Raw Unpeeled Ginger Root that has been thoroughly and vigorously rinsed and then dipped into boiling water for about 15 seconds. (the amount of root you need will be determined by how much ginger paste you want to make – figure each dose will take about a rounded tablespoonfull of volume) Try to get organic ginger root if you can.
Everclear Neutral Grain Spirit (at least 151 proof – 190 proof if you can get it – if Everclear is not available use the highest alcohol content hard liquor you can get – hopefully 120 proof) You will only need enough to dilute the thick ground up ginger paste to the consistency of a very thick soup.

Carbonated Lemon Drink (per dose)

Approximately 2 tablespoons Lemon Juice (preferably fresh squeezed)
Approximately 1-2 teaspoons sugar (adjust per taste)
Enough carbonated water (club soda) to finish filling up a glass after the ginger paste, lemon juice, and sugar has been added.

See the Instructions section below for details about how to process the ingredients and mix each dose.

Cautions and Precautions:

This recipe is based on a belief that we do NOT know what components of ginger root are capable of impacting the growth and propagation of cancers.

So, we throw nothing away. You will be using raw ginger root without peeling it, and – to preserve all of the essential oils, flavanoids, and whatever else might be in there – we will not be subjecting the ginger product to heat for any extended periods of time.

This brings us to a problem that is serious for all, but a life and death issue for cancer patients who might be immune compromised. You can’t take this product if you are immune compromised to the point that your physician won’t let you eat raw carrots, etc…

I have done the best I can to make this product safe from a bacterial and fungal standpoint. But, as I’m sure your doctors have told you, you cannot take products like this when you’re immune compromised.

Because of the possibility that whatever the ginger does might interfere with the effectiveness of your chemotherapy regimens you must not take this product 3 days before and 2 days after a scheduled chemotherapy session.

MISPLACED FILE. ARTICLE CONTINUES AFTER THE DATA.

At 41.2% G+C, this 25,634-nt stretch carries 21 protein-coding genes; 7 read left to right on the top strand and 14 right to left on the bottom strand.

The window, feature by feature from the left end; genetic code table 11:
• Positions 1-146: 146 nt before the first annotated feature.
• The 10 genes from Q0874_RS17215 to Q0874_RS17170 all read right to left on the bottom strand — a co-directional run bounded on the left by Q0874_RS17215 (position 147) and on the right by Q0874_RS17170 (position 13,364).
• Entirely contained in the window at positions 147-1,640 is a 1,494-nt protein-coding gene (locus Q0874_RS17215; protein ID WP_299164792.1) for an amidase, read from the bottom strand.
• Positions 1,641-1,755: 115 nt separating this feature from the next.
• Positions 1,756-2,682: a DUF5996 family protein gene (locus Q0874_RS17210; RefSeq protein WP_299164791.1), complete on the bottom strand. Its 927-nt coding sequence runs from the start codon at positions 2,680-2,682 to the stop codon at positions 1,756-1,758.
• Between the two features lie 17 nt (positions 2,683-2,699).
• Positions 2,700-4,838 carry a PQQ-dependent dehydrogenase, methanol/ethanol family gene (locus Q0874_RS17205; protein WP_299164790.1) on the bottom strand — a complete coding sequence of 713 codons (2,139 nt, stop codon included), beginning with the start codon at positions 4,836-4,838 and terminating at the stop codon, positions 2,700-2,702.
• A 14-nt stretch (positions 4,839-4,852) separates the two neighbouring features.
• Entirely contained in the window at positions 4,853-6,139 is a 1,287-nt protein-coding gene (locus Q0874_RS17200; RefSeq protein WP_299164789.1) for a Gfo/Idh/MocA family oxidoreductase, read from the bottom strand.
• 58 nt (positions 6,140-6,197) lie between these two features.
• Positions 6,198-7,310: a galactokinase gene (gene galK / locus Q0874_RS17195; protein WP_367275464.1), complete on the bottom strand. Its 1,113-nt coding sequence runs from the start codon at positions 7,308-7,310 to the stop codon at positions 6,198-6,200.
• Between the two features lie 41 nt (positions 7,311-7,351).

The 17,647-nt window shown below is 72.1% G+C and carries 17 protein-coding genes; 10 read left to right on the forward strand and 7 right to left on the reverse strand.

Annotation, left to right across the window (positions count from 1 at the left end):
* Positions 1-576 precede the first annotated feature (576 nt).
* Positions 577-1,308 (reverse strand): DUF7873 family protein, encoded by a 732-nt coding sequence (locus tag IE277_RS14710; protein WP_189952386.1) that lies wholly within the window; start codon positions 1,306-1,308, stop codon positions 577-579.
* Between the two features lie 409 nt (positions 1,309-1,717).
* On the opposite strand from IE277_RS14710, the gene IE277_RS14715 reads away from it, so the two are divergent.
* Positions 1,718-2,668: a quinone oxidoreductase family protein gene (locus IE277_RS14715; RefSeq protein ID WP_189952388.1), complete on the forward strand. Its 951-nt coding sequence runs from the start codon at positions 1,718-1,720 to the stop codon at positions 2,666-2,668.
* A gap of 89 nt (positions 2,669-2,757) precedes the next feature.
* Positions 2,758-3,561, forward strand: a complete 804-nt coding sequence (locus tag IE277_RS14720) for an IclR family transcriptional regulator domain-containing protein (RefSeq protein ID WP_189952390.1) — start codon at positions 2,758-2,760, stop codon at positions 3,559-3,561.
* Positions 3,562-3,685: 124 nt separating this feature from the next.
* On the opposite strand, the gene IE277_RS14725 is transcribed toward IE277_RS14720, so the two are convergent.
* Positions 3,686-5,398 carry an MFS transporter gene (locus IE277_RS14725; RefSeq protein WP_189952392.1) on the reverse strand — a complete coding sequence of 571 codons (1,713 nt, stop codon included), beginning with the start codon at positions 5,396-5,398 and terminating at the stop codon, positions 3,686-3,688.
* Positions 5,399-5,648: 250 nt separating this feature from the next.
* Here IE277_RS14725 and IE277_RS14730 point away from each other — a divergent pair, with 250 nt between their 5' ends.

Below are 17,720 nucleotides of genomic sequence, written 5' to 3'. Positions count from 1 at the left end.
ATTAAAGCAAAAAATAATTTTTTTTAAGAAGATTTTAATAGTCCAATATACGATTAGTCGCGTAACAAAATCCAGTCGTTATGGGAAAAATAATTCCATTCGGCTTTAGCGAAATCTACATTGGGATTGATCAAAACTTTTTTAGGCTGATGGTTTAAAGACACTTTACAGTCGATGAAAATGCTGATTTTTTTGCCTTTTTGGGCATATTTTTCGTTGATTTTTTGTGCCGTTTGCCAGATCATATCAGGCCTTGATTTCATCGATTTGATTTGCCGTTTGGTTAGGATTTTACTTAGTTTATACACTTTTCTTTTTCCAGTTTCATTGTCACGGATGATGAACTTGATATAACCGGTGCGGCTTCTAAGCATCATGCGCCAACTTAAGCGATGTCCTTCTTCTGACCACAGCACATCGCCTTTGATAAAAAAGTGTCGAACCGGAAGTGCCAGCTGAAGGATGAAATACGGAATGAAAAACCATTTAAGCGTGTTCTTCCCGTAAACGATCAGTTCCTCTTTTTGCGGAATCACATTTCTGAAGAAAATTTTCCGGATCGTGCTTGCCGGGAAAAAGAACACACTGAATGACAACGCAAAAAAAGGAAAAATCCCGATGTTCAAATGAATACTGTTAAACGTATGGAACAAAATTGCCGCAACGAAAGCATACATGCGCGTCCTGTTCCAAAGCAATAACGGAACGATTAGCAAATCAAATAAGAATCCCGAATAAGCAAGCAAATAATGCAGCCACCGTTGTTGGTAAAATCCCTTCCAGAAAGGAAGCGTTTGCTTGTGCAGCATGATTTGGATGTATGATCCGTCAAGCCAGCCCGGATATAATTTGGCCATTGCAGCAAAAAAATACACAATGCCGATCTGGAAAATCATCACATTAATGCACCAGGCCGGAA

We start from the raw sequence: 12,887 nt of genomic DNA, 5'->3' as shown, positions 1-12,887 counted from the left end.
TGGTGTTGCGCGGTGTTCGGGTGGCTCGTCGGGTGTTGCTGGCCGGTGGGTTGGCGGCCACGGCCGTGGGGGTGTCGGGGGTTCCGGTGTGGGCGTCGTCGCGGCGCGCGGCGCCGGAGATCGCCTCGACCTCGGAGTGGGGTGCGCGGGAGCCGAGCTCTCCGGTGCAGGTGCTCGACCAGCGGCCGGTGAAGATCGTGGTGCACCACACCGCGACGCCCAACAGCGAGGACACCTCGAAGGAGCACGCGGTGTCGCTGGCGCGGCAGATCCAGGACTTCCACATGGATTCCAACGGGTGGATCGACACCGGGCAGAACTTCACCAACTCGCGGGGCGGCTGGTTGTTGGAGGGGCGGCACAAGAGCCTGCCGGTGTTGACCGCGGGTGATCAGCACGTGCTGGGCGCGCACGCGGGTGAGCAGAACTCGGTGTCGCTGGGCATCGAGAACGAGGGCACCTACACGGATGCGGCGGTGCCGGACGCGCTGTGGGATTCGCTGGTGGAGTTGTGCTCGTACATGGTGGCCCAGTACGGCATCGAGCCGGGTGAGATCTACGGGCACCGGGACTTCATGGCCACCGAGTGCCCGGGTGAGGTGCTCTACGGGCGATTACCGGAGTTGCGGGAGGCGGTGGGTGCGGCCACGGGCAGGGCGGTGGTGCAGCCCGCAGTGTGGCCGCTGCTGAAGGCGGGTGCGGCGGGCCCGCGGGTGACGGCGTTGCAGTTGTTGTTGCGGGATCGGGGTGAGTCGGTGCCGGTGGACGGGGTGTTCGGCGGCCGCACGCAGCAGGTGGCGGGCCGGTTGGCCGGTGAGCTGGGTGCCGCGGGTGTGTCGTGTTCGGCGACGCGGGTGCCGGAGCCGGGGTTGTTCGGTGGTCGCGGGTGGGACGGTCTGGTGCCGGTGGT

It has also been reported that ginger can decrease your blood’s ability to clot. So, if your platelet counts are low you must talk to your physician to get his/her approval before you take this supplement. But, of course, you were going to do that anyway.

To summarize the ‘rules’ as I know them –

1. You CANNOT take this product if you are immune compromised. If you’re not well enough to eat raw carrots and other garden produce you simply can’t take the chance with this product. It is essentially a raw root product.

2. You CANNOT take this product for three days before and two days after you are going to have a chemotherapy session.

3. You CANNOT take this product if your platelet counts are severely depressed. Check with your physician to get his/her thoughts on what your situation actually is. Don’t assume you’re OK.

4. You CANNOT take this supplement if you are allergic to ginger or any of the other substances that are used to make it. (e.g. lemon juice, alcohol, raw ginger)

Having told you all the situations under which you can’t take this supplement, I will also tell you that ‘Catherine’ and I found opportunities to work this product into her chemotherapy regimen.. and her everyday post chemo life.


To prepare this supplement you will have to go to the store and buy yourself some raw ginger roots in the produce department. Because there are so many species it would be best to ‘blend’ ginger roots from different countries into the starting material. You can do this by buying a few roots from several different stores. (Don’t forget your neighborhood asian grocery stores.)